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Hi, I have an unusual ship 'game' in which I am supposed to code for some of the ship's movements against a sine wave.

Given only the ship speed, wave period and amplitude (no wave length!), in a scenario where the ship and wave are travelling in the same direction, does the assumption that the ship will be constantly on the same point of the wave hold any water? Or is there a way to calculate which point on the wave the ship is on, given only the above mentioned information?

Also, given the same information, I am currently using cos to calculate the position on the wave the ship is on, when the ship and wave are moving in different directions. I take the ship's own movement as the hypotenuse and try to find the adjacent, which is the amount moved across the wave.

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Last Post by soyabeanmilk
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in a scenario where the ship and wave are travelling in the same direction, does the assumption that the ship will be constantly on the same point of the wave hold any water?

Pun intended? :)

If they're traveling at the same speed, yes; otherwise, no.

Given only the ship speed, wave period and amplitude (no wave length!)

The period is the wavelength.

I don't see anything that tells us how fast the wave itself is traveling, unless it's meant to be still and you're just tracing the sine wave with your ship.

From the information you've given, it looks like you're supposed to come up with a parameterized function that, given the wave characteristics and a time, returns the ship's position--perhaps something similar to evaluating y = a sin(vt)? (I left out the wave period and motion for now)

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Nice catch :)

I meant that I was able to access the wave period in seconds, but not the wave length in metres. Actually I'm supposed to generate the ship's pitch, roll, height and position, based on the given information.

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I meant that I was able to access the wave period in seconds, but not the wave length in metres.

Ah. Makes more sense now. Hm. If the ship were motionless, you wouldn't need the physical length of the wave, just the time and amplitude. But if it's moving, I think you'd need the wave length to compare with... offhand, I'm not sure how to do without it, unless you're supposed to have some sort of way to figure the length from the timing--larger waves do roll more slowly than little ones, if I recall correctly.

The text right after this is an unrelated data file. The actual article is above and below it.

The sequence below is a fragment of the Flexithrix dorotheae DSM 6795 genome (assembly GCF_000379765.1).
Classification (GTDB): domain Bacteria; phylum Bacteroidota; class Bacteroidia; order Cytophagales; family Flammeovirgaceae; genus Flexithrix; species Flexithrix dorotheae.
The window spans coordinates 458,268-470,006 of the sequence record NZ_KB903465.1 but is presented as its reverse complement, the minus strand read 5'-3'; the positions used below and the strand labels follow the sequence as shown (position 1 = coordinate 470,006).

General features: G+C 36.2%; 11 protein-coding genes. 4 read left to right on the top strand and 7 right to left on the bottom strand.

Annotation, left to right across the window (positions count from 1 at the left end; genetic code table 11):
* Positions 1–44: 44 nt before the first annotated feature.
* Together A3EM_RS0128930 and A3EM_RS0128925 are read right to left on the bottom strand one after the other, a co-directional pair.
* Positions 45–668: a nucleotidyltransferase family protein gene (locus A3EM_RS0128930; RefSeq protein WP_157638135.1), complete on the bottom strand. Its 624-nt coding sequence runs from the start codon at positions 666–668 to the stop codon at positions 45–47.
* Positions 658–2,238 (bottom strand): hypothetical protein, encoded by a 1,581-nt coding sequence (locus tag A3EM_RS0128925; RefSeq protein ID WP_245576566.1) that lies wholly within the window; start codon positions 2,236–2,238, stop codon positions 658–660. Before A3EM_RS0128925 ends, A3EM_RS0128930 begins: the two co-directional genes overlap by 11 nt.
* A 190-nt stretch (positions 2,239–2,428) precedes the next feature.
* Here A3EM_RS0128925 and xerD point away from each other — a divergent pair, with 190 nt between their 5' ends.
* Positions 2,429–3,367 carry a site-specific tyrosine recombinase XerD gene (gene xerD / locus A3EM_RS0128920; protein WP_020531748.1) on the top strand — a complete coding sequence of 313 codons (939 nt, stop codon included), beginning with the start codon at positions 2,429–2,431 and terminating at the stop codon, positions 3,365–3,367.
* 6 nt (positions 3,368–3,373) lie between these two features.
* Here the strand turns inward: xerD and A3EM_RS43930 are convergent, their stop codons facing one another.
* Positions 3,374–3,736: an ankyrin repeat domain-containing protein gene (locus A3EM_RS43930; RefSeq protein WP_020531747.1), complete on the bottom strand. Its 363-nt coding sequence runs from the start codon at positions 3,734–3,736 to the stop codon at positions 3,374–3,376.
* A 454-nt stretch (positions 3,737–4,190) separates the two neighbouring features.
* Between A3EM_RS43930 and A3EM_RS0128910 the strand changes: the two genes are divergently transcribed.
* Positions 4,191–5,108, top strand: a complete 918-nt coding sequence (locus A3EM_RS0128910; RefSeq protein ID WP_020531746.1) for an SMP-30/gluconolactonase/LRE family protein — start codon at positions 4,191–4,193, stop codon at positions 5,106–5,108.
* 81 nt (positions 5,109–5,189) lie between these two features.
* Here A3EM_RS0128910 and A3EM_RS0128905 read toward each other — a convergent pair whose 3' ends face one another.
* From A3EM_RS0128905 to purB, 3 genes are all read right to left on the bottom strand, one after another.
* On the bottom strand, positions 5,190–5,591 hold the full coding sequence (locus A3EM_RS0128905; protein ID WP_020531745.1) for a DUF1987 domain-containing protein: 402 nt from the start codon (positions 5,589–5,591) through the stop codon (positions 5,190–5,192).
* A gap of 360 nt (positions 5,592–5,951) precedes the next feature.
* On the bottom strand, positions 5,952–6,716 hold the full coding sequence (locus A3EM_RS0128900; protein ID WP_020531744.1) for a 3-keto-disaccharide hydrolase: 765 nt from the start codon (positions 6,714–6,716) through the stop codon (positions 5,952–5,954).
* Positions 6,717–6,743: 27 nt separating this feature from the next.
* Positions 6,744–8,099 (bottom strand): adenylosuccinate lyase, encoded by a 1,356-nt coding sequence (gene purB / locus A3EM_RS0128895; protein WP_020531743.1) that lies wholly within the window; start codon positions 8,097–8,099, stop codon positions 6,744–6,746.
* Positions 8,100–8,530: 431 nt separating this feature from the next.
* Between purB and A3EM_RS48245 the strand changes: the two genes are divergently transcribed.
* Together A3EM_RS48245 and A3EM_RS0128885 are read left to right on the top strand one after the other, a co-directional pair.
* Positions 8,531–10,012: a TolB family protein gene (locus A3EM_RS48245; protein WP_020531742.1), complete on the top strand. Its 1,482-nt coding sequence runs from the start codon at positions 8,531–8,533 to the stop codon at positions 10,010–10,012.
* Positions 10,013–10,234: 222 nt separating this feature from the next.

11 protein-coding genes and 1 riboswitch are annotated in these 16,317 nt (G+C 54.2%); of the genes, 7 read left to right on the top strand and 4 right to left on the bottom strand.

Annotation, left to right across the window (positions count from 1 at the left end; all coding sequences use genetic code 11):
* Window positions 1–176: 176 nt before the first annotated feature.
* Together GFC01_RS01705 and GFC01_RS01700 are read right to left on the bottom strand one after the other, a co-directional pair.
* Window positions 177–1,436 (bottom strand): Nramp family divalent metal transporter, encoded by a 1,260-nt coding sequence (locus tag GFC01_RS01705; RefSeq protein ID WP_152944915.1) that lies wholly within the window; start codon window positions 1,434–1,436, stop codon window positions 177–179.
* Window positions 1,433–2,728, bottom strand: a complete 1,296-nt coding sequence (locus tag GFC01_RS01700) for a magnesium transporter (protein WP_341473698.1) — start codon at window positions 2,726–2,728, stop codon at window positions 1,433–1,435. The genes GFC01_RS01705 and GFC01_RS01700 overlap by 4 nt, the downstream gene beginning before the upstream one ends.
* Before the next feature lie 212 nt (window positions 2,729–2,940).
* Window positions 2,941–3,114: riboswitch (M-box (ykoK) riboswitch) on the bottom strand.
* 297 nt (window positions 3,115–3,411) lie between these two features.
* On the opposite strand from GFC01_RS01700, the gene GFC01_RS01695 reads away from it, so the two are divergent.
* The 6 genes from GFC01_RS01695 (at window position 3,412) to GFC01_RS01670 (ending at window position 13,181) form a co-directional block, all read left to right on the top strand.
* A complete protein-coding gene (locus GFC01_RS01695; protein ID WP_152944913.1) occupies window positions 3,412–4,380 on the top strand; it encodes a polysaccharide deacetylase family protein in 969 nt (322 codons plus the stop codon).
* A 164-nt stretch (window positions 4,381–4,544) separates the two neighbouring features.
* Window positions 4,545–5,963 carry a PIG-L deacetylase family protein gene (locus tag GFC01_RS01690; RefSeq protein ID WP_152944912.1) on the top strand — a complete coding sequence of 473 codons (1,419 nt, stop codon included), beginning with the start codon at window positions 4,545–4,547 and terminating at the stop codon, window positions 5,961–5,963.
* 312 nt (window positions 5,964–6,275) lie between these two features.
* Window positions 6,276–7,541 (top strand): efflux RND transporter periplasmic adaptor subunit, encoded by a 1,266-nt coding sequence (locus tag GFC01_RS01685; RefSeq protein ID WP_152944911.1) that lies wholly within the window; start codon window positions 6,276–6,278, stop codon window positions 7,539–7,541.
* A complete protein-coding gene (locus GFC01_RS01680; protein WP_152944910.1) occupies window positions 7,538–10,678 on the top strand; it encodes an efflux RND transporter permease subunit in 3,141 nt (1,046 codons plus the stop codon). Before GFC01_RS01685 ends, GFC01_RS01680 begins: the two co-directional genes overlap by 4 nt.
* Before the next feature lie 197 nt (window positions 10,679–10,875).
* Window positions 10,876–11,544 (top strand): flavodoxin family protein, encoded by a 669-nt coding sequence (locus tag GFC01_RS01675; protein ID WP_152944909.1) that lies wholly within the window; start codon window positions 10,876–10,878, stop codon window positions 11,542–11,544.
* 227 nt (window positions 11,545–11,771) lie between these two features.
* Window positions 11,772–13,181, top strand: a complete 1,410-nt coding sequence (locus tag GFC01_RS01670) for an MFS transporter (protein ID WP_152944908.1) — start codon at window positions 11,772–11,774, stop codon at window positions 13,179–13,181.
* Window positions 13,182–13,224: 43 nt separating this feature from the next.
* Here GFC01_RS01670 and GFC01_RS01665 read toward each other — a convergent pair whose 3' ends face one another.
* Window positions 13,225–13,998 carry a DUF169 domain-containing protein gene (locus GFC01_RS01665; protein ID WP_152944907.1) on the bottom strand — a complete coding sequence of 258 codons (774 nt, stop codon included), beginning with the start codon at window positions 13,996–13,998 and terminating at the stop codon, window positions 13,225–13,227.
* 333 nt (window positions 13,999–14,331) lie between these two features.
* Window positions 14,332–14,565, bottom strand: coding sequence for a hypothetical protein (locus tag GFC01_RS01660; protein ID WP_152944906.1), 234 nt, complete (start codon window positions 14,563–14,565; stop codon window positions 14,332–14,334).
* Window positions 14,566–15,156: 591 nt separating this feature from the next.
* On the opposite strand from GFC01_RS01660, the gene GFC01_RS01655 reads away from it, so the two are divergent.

Actually I'm supposed to generate the ship's pitch, roll, height and position, based on the given information.

I don't know if you have a specific model for the wave and ship, but you should be able to derive them something roughly like this:

  • Lateral position (i.e., not height) is determined by time and ship speed
  • Height is determined by lateral position, wave period/length/amplitude, and time
  • Pitch should be basically the same as the first derivative of the wave at the ship's position
  • There should be no roll if the ship is travelling in the same direction as the wave
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Thanks for the replies.

I haven't got to the pitch, roll of the ship as yet, considering that the wave moving at the exact same speed as the ship regardless of the ship's input speed, is weird on paper by itself.

I found something similar to caKus' answer in http://chl.erdc.usace.army.mil/library/publications/chetn/pdf/cancelled/cetn-i-17-C.pdf. Looking around to see if the formulas in there are valid.

An assumption on depth wouldn't affect the rest of the game much, if any, so that may be a valid route to go. Especially in consideration that there appears to be no way to perform the calculations realistically without the wavelength in metres.

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I'd start by making sure you're clear on the hydraulic model you're supposed to be using. If it really is just a sine wave, things get much simpler--but it sounds like you may be expected to do more of a simulation.

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At the moment, I am pretty sure the wave is only restricted to a sine model. Naturally, I can't say it will stay the same in the future, but as of the moment I will work with that as the target.

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